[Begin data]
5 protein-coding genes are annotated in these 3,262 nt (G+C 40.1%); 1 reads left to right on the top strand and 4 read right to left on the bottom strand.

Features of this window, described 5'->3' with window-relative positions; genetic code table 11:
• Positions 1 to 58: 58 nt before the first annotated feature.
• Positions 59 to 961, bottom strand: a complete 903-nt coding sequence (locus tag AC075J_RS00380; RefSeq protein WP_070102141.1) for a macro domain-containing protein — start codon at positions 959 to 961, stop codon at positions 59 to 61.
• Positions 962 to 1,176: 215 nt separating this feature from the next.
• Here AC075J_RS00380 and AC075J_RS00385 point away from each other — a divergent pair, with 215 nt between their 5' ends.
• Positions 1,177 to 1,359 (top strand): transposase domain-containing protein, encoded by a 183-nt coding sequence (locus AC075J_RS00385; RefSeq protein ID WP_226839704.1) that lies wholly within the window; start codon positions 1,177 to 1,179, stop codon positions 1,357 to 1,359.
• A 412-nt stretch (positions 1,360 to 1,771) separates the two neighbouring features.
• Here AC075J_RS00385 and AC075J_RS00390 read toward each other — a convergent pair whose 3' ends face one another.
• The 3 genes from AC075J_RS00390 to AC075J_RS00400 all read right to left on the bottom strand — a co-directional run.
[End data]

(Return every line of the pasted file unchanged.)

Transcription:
5 protein-coding genes are annotated in these 3,262 nt (G+C 40.1%); 1 reads left to right on the top strand and 4 read right to left on the bottom strand.

Features of this window, described 5'->3' with window-relative positions; genetic code table 11:
• Positions 1 to 58: 58 nt before the first annotated feature.
• Positions 59 to 961, bottom strand: a complete 903-nt coding sequence (locus tag AC075J_RS00380; RefSeq protein WP_070102141.1) for a macro domain-containing protein — start codon at positions 959 to 961, stop codon at positions 59 to 61.
• Positions 962 to 1,176: 215 nt separating this feature from the next.
• Here AC075J_RS00380 and AC075J_RS00385 point away from each other — a divergent pair, with 215 nt between their 5' ends.
• Positions 1,177 to 1,359 (top strand): transposase domain-containing protein, encoded by a 183-nt coding sequence (locus AC075J_RS00385; RefSeq protein ID WP_226839704.1) that lies wholly within the window; start codon positions 1,177 to 1,179, stop codon positions 1,357 to 1,359.
• A 412-nt stretch (positions 1,360 to 1,771) separates the two neighbouring features.
• Here AC075J_RS00385 and AC075J_RS00390 read toward each other — a convergent pair whose 3' ends face one another.
• The 3 genes from AC075J_RS00390 to AC075J_RS00400 all read right to left on the bottom strand — a co-directional run.